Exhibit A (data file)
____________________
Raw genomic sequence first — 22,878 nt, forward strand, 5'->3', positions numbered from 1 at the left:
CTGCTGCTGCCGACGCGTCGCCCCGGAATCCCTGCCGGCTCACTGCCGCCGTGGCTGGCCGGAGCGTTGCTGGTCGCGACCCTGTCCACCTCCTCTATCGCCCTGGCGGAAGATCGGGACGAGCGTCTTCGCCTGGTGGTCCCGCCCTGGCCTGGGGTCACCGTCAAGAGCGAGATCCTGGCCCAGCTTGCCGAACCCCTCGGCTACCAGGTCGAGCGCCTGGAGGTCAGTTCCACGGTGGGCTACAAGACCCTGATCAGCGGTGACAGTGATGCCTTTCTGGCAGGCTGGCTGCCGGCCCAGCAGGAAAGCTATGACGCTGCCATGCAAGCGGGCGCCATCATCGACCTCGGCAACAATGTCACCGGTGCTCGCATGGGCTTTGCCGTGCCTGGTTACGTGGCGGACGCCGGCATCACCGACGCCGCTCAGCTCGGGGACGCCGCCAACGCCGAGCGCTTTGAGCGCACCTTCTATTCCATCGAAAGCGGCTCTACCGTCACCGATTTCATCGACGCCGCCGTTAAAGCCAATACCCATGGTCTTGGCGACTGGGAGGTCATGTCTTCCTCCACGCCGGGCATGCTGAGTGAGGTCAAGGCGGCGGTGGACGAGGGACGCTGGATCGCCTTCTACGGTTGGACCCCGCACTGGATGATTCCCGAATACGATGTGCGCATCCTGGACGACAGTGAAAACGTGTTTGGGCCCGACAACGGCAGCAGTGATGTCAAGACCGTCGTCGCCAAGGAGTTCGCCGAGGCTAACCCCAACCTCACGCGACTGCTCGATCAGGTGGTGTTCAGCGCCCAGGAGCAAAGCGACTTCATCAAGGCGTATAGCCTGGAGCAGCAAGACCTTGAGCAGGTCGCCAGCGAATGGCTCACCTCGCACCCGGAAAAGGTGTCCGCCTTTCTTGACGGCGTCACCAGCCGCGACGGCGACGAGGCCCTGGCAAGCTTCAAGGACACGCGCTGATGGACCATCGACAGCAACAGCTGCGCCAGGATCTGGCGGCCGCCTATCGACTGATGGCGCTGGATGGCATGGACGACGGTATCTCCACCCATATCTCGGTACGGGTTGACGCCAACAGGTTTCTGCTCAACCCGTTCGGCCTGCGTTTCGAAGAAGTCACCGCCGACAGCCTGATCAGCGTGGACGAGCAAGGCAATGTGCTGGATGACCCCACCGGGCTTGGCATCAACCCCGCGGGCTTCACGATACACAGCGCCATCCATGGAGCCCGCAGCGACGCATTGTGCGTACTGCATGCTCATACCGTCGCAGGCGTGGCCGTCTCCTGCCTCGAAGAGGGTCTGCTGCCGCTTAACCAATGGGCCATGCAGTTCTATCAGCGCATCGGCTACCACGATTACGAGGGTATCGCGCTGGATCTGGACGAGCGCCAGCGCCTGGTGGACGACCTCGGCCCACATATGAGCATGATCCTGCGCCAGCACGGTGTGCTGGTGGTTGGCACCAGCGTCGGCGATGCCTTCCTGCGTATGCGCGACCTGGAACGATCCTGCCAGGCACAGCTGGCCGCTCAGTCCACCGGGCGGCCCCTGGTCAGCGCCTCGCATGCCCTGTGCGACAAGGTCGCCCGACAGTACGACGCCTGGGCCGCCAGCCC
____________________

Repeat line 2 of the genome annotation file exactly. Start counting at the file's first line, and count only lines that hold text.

CTGCTGCTGCCGACGCGTCGCCCCGGAATCCCTGCCGGCTCACTGCCGCCGTGGCTGGCCGGAGCGTTGCTGGTCGCGACCCTGTCCACCTCCTCTATCGCCCTGGCGGAAGATCGGGACGAGCGTCTTCGCCTGGTGGTCCCGCCCTGGCCTGGGGTCACCGTCAAGAGCGAGATCCTGGCCCAGCTTGCCGAACCCCTCGGCTACCAGGTCGAGCGCCTGGAGGTCAGTTCCACGGTGGGCTACAAGACCCTGATCAGCGGTGACAGTGATGCCTTTCTGGCAGGCTGGCTGCCGGCCCAGCAGGAAAGCTATGACGCTGCCATGCAAGCGGGCGCCATCATCGACCTCGGCAACAATGTCACCGGTGCTCGCATGGGCTTTGCCGTGCCTGGTTACGTGGCGGACGCCGGCATCACCGACGCCGCTCAGCTCGGGGACGCCGCCAACGCCGAGCGCTTTGAGCGCACCTTCTATTCCATCGAAAGCGGCTCTACCGTCACCGATTTCATCGACGCCGCCGTTAAAGCCAATACCCATGGTCTTGGCGACTGGGAGGTCATGTCTTCCTCCACGCCGGGCATGCTGAGTGAGGTCAAGGCGGCGGTGGACGAGGGACGCTGGATCGCCTTCTACGGTTGGACCCCGCACTGGATGATTCCCGAATACGATGTGCGCATCCTGGACGACAGTGAAAACGTGTTTGGGCCCGACAACGGCAGCAGTGATGTCAAGACCGTCGTCGCCAAGGAGTTCGCCGAGGCTAACCCCAACCTCACGCGACTGCTCGATCAGGTGGTGTTCAGCGCCCAGGAGCAAAGCGACTTCATCAAGGCGTATAGCCTGGAGCAGCAAGACCTTGAGCAGGTCGCCAGCGAATGGCTCACCTCGCACCCGGAAAAGGTGTCCGCCTTTCTTGACGGCGTCACCAGCCGCGACGGCGACGAGGCCCTGGCAAGCTTCAAGGACACGCGCTGATGGACCATCGACAGCAACAGCTGCGCCAGGATCTGGCGGCCGCCTATCGACTGATGGCGCTGGATGGCATGGACGACGGTATCTCCACCCATATCTCGGTACGGGTTGACGCCAACAGGTTTCTGCTCAACCCGTTCGGCCTGCGTTTCGAAGAAGTCACCGCCGACAGCCTGATCAGCGTGGACGAGCAAGGCAATGTGCTGGATGACCCCACCGGGCTTGGCATCAACCCCGCGGGCTTCACGATACACAGCGCCATCCATGGAGCCCGCAGCGACGCATTGTGCGTACTGCATGCTCATACCGTCGCAGGCGTGGCCGTCTCCTGCCTCGAAGAGGGTCTGCTGCCGCTTAACCAATGGGCCATGCAGTTCTATCAGCGCATCGGCTACCACGATTACGAGGGTATCGCGCTGGATCTGGACGAGCGCCAGCGCCTGGTGGACGACCTCGGCCCACATATGAGCATGATCCTGCGCCAGCACGGTGTGCTGGTGGTTGGCACCAGCGTCGGCGATGCCTTCCTGCGTATGCGCGACCTGGAACGATCCTGCCAGGCACAGCTGGCCGCTCAGTCCACCGGGCGGCCCCTGGTCAGCGCCTCGCATGCCCTGTGCGACAAGGTCGCCCGACAGTACGACGCCTGGGCCGCCAGCCC